FreedomPop on Thursday launched its promised data sharing program, allowing its customers to share or trade megabytes like a broadband currency. The mobile virtual network operator (MVNO) also revealed it has gone back to its investors for a another $4.3 million infusion, which FreedomPop COO Steven Sesar said would carry it through the rest of its beta trials before it launches nationwide later next year.
Sesar said you can think of the broadband sharing feature like a “family plan on crack.” Instead of sharing your pool of monthly megabytes or gigabytes with just the wife and kids, though, FreedomPop customers can request bandwidth from or award bandwidth to any other customer using FreedomPops’ social networking tools.
The broadband sharing program is the latest twist in FreedomPop’s distinctly anti-carrier approach to mobile data. As we’ve written before, FreedomPop doesn’t see much value in selling consumers data plans. Instead it wants to sell them services over what it considers a commodity pipe – it wants to be the water-slide amusement park, not the water utility.
Consequently, FreedomPop is offering any customer who buys one of its modems 500 MB free of charge each month (though it sells bigger-bucket plans for a monthly fee) and allows them to “earn” more free data by referring new customers, participating in promotional programs and become entrenched in the FreedomPop social community. The more active customers become in the FreedomPop community the more free data they accrue and therefore the more likely they are to remain customers.
Under the current rules there are limits to how much data individual customers can earn or trade. But the company is gradually relaxing those rules, Sesar said. For instance, it is upping the amount of free data customers get from becoming friends with another Freedom customer from 10 MB to 50 MB each month. There is now an overall cap of 500 MB on free data customers can earn beyond their guaranteed monthly 500 MB allotment, but Sesar said the virtual carrier plans to boost the cap in the coming months and eventually eliminate it entirely.
“Ultimately the goal is to allow you to earn, exchange and share data as much as you want,” Sesar said. “Right now we’re still testing the waters, making sure customers don’t game the system.”
A lot of plans for a little company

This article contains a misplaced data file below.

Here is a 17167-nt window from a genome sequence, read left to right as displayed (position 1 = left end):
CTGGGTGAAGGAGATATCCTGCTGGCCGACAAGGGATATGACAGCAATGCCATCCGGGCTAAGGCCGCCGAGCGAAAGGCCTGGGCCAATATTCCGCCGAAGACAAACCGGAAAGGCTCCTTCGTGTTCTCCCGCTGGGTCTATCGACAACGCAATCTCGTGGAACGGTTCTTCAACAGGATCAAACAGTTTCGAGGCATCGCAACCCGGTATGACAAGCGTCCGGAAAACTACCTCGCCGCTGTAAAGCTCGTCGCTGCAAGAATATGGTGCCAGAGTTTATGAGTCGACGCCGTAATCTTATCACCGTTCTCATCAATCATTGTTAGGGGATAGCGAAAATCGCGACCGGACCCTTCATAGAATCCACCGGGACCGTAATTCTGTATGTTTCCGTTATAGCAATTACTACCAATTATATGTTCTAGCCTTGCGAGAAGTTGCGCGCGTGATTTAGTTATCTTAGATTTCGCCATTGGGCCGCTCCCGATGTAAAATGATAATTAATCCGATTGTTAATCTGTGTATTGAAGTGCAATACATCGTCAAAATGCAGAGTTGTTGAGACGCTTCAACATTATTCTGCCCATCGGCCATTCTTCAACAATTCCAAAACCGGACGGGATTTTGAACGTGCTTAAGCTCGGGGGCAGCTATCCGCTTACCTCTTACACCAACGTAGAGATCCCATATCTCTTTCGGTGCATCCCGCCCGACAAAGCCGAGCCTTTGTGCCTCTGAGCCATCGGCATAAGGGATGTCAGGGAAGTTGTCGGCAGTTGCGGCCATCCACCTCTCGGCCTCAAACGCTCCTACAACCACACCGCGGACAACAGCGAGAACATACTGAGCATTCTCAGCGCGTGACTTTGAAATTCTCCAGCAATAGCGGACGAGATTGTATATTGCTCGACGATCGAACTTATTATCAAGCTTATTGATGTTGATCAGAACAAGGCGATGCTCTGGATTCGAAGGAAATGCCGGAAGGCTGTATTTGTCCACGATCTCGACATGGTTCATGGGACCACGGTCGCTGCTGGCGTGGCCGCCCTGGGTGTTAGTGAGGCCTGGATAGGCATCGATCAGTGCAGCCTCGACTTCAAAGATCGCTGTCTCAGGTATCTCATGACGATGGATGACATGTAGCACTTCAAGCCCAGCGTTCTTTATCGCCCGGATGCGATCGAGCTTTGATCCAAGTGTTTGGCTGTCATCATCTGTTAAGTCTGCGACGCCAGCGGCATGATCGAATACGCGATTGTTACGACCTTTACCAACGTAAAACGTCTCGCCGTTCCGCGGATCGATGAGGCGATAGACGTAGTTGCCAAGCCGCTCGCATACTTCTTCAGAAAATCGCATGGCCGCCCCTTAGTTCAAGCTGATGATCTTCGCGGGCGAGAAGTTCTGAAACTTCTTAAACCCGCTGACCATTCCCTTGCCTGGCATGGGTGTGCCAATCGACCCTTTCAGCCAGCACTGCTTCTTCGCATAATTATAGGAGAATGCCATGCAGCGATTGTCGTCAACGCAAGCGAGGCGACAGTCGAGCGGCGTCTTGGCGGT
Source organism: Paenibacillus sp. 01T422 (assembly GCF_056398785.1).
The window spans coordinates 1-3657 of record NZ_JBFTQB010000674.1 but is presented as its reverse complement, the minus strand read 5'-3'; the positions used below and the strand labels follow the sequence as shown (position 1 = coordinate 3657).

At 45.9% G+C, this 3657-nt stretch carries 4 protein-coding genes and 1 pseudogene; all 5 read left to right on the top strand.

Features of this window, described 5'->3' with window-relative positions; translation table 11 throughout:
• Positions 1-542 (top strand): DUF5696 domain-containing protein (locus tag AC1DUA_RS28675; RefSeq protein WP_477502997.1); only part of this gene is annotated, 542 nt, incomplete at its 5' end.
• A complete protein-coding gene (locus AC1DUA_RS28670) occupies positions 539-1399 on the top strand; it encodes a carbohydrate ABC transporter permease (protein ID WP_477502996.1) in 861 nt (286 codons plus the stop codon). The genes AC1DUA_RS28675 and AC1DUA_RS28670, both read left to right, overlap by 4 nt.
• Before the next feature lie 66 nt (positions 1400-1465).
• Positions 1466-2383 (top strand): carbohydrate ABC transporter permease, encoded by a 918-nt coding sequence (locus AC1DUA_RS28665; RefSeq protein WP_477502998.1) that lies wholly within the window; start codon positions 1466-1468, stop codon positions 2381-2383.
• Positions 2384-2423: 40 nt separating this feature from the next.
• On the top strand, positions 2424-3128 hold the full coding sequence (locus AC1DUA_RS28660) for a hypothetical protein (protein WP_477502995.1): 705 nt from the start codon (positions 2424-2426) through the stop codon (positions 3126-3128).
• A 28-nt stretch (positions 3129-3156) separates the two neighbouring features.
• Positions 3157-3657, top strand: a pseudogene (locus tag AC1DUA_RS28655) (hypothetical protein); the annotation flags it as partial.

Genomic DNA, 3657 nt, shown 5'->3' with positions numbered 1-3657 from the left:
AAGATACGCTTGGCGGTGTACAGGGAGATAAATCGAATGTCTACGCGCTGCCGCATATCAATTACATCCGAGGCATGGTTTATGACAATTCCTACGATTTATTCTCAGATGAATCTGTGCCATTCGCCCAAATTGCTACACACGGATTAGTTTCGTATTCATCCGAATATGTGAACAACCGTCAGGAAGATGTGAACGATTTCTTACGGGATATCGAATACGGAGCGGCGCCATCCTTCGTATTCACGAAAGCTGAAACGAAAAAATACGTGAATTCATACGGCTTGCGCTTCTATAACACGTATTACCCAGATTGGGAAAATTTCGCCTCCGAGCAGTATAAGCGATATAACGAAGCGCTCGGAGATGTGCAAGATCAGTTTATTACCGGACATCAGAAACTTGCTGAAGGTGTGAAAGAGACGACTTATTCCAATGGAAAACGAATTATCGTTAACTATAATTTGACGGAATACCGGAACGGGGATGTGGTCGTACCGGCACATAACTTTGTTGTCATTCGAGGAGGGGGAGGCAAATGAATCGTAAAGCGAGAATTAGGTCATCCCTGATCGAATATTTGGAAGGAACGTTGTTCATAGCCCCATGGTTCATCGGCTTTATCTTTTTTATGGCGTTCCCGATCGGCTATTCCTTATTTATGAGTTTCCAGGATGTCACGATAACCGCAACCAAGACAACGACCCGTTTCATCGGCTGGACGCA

FreedomPop plans to launch its own voice and text messaging plans next month in partnership with TextPlus. It will also expand into the home with a new wireless broadband gateway that taps into the same Clearwire WiMAX network used by its mobile service. Later this year it will begin selling its first LTE devices, switching to Sprint as its primary provider.
One of FreedomPop’s most attention-grabbing plans, however, is on hold. The company intended to launch a sleeve modem that fit over the iPhone 4 and 4S shortly after launch, but the device has been held up by U.S. regulators for testing. That’s left many prospective FreedomPop customers who pre-ordered the device in the lurch.
Last month, FreedomPop said it hoped that the device would be cleared for shipment this month, but this week Sesar said there was still no update on when or if it would be released. He added that if the modem was delayed too much longer, FreedomPop may just move on, refocusing its strategy on other devices.
FreedomPop was founded in 2011 with the backing of Skype founder Niklas Zennstom, and since then has raised $11.2 million in funding. The company is calling the $4.1 million a series A1 round, since it includes only existing investors DCM and Mangrove Capital.
Sesar said the cash would allow FreedomPop plenty of leeway to tinker with its strategy, services and plans while in beta. But later this year, Sesar said, it plans to put together a proper series B round to launch a fully commercial service nationwide and move beyond viral marketing to attract a larger customer base.